Since coming out in 2003, the Hemi has used different controllers and computer setups. In
With the rebirth of the Hemi in 2003, a glory name from the past returned to the front lines of the automotive world. Now a 5.7-liter fuel-injected modern marvel, the Hemi has a monstrous following. Available in the Dodge Ram, Charger, Magnum, and Chrysler 300C, more and more cars on the street today have Hemi power under their hoods. To celebrate all the new vehicles with Chrysler's most famous engine design, Superchips held Hemi Day, inviting Hemi-powered cars and trucks to come down for a day of showing off and fun.
Embracing the public's thirst for more performance from their Hemi V-8s, the aftermarket has been working at a breakneck pace to get products to market for the various Hemi vehicles. Leading the way has been tuning specialist, Superchips. The Sanford, Florida-based company has a long history of working with electronic vehicle systems for maximum performance, starting back in 1983 when the company was founded in England to support the British racing community with high-end electronic tuning.
The R&D facility at Superchips features three chassis dynos, including one four-wheel chas
With the release of the new Hemi, Superchips faced one of its biggest challenges. The original computer system for the new engine featured three separate control modules: one governing the engine; another, the transmission; and a third managing other vehicle functions. Featuring the latest in technology and computer programming from DaimlerChrysler, cracking the code to see what the Hemi was "thinking" inside its computer brain was a tough task for the computer wizards in the Superchips R&D department.
Eventually the code was cracked, and a new tuner hit the market for the '03 Hemi. Craig Ancel of the Superchips R&D department told us that one of the biggest challenges in developing the tuner was the new Hemi's throttle-by-wire system. Tuning for performance while giving the driver throttle "feel and control" was difficult, but not impossible. This shows in the tuner for the '03 Hemi, and the new tuner coming out for the '04-'05 Hemi engines. One curveball Superchips had to contend with was the model year changes to the Hemi computer. Each year of Hemi production--2003 to 2005--DaimlerChrysler made major changes to the computer system controlling the engine. For every model year, Superchips had to start back at the beginning to develop a tuner to work with the new computer.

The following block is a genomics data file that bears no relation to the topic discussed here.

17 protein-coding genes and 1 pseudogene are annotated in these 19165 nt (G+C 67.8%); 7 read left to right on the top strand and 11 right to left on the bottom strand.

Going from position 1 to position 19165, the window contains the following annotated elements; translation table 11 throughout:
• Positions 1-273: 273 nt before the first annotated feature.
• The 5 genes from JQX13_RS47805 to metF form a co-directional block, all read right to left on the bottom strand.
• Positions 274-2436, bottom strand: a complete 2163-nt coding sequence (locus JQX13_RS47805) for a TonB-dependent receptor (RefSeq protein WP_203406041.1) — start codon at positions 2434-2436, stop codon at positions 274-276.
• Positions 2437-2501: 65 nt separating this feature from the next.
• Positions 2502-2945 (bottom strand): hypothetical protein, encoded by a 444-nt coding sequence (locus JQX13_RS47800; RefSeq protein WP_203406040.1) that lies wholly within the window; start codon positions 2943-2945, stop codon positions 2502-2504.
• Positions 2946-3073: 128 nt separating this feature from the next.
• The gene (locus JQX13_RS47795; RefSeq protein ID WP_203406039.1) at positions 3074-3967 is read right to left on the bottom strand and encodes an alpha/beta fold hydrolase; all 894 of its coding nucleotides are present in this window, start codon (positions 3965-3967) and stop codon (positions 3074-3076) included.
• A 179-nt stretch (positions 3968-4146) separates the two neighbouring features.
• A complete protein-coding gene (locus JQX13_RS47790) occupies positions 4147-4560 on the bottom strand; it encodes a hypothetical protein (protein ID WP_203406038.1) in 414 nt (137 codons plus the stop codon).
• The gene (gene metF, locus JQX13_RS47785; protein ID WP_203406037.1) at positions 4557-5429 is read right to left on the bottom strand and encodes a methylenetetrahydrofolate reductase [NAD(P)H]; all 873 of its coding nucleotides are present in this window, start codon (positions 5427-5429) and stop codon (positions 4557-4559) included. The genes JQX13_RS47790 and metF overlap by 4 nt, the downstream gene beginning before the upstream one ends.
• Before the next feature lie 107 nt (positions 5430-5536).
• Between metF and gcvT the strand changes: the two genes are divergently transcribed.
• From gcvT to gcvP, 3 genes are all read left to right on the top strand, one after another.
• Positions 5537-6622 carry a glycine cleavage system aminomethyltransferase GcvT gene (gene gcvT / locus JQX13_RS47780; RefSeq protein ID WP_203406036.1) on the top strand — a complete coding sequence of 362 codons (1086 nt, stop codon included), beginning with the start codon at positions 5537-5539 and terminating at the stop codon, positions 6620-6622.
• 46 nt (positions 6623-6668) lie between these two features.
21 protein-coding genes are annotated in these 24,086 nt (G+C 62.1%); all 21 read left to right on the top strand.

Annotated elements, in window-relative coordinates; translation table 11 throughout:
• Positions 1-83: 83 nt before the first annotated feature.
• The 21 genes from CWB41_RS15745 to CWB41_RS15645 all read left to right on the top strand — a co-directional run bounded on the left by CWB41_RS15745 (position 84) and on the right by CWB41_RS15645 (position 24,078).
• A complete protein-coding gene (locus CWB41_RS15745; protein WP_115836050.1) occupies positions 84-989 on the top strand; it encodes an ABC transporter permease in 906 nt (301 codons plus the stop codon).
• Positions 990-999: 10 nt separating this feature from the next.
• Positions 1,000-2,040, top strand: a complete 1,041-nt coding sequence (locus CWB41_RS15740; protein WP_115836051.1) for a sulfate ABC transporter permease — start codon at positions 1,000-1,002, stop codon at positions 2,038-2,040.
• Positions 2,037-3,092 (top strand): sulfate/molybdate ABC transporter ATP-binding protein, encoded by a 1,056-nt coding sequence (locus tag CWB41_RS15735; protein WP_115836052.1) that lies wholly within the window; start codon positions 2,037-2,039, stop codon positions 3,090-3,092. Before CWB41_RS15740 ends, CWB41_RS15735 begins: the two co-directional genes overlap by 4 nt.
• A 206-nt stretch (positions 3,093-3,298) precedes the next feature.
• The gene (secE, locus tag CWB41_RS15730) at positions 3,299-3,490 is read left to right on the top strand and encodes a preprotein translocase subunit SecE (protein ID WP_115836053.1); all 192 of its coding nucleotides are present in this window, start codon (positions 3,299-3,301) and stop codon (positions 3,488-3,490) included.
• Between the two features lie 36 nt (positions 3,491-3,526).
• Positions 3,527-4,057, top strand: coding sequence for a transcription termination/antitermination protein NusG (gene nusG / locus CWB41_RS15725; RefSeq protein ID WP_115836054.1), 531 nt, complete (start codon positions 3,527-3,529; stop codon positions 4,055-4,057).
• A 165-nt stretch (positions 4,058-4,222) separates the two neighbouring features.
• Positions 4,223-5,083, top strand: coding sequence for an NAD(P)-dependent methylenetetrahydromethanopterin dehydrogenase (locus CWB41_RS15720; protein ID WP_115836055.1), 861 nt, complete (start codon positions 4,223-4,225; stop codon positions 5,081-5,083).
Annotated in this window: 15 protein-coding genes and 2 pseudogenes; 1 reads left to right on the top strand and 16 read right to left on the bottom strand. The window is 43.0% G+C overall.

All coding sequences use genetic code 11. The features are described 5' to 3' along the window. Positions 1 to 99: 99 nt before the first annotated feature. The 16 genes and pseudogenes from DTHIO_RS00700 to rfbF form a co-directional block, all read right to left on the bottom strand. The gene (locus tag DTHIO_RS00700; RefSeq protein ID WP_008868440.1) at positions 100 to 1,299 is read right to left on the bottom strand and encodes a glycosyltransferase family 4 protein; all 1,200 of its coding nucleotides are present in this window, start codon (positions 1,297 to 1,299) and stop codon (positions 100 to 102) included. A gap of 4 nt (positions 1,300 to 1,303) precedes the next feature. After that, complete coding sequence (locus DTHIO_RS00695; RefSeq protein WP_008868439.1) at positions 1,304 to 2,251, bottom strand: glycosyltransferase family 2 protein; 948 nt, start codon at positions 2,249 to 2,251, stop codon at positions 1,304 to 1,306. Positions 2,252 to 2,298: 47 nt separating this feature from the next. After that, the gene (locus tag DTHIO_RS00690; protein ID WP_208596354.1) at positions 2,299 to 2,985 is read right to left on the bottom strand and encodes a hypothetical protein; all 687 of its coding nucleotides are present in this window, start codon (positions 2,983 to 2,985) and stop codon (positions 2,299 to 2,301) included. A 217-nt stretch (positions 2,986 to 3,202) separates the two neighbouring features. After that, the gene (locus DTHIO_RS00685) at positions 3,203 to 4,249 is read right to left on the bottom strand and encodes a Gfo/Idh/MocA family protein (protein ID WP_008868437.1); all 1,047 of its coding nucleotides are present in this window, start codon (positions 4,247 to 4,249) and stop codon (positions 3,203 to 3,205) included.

Even though having to start over each time was difficult, Superchips--because of their intensive research and experience--was able to pull previous knowledge from Hemi tuner development, which made the process much easier. Through all the hurdles of Hemi product development, the Superchips team stayed the course in making a great tuner for Hemi owners.
Turnout for Hemi Day was great--141 cars and trucks showing up for the fun along with abou
No, it's not a Chrysler body, but inside this streetrod beats a piece of Hemi history: a 3
Inside the Superchips distribution center, you can see the care and work that goes into pa
Here, you can see the progression of the Superchips product line, starting with simple E-p
The parking lot at Superchips was full of modern Mopar muscle. The new programmers for the
A crowd quickly gathered to see the live chassis dyno demonstration of how the Superchips